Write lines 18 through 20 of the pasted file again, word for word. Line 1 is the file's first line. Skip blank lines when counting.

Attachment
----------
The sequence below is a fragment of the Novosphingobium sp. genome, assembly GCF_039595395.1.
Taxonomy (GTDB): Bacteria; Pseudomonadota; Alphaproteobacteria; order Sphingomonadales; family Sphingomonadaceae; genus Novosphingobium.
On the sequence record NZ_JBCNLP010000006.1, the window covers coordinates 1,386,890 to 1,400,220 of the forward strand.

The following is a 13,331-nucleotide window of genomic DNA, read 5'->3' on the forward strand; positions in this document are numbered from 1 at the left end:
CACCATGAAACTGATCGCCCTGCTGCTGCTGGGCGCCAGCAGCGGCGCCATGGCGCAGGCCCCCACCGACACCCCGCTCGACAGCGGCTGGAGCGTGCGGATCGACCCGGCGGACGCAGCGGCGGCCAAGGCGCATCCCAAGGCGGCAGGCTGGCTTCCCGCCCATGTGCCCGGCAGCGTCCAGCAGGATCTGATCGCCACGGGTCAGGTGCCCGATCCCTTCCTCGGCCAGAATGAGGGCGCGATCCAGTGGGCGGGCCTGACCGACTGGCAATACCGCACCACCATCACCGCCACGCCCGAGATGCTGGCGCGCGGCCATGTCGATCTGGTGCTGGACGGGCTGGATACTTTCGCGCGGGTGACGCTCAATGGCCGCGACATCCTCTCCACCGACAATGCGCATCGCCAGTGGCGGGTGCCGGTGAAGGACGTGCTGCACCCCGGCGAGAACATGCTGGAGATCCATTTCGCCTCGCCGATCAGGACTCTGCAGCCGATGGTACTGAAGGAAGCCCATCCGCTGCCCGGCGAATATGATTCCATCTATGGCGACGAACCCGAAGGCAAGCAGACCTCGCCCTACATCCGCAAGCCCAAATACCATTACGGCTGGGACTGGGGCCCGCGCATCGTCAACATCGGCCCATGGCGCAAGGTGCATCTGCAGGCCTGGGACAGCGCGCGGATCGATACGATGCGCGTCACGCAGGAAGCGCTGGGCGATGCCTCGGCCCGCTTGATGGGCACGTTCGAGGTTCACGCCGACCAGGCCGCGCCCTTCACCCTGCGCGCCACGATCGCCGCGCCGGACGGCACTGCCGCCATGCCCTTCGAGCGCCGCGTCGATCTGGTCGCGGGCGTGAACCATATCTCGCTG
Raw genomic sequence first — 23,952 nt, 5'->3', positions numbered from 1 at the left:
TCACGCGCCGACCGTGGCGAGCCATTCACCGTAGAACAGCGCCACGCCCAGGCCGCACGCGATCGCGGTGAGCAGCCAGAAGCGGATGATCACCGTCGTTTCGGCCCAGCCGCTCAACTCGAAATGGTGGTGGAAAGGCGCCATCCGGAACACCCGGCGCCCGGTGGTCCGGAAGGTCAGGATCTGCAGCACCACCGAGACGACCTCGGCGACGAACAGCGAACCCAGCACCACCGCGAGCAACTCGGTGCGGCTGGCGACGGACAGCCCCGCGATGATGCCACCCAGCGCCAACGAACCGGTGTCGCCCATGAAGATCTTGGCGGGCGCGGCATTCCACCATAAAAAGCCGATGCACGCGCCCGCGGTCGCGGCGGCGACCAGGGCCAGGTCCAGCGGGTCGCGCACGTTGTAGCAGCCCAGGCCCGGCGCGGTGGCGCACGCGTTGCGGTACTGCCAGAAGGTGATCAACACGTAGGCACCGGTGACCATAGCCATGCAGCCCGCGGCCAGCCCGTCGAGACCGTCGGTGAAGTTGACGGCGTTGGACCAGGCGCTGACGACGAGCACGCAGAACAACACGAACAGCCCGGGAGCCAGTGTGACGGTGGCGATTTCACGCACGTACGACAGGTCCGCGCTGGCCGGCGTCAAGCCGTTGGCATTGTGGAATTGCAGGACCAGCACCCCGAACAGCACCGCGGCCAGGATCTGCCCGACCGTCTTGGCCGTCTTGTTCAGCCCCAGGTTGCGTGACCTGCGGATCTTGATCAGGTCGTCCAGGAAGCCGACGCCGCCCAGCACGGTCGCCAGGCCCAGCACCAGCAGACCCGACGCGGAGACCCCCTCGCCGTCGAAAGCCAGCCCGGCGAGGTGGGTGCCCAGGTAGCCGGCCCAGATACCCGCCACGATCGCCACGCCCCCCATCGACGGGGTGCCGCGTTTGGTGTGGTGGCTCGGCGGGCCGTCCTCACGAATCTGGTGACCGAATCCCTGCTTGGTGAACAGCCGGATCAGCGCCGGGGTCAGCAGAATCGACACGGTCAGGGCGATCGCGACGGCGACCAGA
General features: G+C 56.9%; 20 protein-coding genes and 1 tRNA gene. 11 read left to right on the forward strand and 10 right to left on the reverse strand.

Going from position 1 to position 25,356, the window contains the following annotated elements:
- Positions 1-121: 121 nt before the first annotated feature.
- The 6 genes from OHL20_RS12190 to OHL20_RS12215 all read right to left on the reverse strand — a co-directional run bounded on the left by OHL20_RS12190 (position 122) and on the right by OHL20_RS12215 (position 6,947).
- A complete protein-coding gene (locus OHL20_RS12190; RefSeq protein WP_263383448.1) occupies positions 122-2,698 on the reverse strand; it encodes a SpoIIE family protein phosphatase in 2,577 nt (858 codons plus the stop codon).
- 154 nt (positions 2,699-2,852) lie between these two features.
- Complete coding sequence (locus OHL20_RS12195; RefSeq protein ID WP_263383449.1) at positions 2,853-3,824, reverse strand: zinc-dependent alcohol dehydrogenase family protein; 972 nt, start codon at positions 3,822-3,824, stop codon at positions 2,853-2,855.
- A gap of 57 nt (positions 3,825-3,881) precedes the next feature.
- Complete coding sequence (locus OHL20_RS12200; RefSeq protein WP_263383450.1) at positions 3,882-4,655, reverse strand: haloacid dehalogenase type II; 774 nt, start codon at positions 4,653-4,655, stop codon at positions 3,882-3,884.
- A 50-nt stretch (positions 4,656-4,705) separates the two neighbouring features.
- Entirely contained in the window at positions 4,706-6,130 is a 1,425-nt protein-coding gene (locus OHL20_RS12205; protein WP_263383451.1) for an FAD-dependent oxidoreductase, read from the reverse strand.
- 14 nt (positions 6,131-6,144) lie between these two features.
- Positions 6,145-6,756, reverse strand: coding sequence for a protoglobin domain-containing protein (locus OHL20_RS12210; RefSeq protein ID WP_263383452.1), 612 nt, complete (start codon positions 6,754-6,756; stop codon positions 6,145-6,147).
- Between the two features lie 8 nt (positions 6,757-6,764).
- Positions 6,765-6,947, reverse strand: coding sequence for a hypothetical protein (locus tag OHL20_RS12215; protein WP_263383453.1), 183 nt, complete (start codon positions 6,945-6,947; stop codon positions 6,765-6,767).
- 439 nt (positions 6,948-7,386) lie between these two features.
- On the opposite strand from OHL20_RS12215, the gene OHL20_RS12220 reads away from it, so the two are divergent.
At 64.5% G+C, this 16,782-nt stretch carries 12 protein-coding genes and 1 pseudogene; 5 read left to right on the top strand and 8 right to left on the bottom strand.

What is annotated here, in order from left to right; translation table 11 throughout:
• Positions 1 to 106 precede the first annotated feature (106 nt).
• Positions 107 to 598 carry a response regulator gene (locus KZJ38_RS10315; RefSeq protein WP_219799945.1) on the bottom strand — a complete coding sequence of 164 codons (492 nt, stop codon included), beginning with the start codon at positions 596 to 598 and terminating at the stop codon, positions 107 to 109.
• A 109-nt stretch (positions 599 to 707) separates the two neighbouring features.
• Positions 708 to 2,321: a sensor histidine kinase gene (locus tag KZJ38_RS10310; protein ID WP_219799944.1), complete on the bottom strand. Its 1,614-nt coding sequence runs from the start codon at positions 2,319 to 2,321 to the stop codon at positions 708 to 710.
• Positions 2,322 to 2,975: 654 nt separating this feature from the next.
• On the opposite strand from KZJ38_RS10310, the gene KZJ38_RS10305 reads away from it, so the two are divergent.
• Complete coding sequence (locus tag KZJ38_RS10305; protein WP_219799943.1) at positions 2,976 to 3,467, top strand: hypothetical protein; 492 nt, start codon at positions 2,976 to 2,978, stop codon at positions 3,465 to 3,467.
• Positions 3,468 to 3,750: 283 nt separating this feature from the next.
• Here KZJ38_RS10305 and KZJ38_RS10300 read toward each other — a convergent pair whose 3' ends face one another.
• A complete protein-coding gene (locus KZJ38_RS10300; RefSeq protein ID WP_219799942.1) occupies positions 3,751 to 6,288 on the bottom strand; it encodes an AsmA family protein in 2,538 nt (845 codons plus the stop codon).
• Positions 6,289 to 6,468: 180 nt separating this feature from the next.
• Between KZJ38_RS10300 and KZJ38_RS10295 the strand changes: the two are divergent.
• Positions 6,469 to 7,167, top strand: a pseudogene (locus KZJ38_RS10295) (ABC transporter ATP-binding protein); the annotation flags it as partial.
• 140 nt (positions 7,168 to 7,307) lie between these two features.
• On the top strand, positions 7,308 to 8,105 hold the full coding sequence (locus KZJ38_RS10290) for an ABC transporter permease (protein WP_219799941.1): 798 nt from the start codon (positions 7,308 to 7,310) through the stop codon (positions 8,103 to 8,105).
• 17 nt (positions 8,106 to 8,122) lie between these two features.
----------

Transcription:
- Entirely contained in the window at positions 4,706-6,130 is a 1,425-nt protein-coding gene (locus OHL20_RS12205; protein WP_263383451.1) for an FAD-dependent oxidoreductase, read from the reverse strand.
- 14 nt (positions 6,131-6,144) lie between these two features.
- Positions 6,145-6,756, reverse strand: coding sequence for a protoglobin domain-containing protein (locus OHL20_RS12210; RefSeq protein ID WP_263383452.1), 612 nt, complete (start codon positions 6,754-6,756; stop codon positions 6,145-6,147).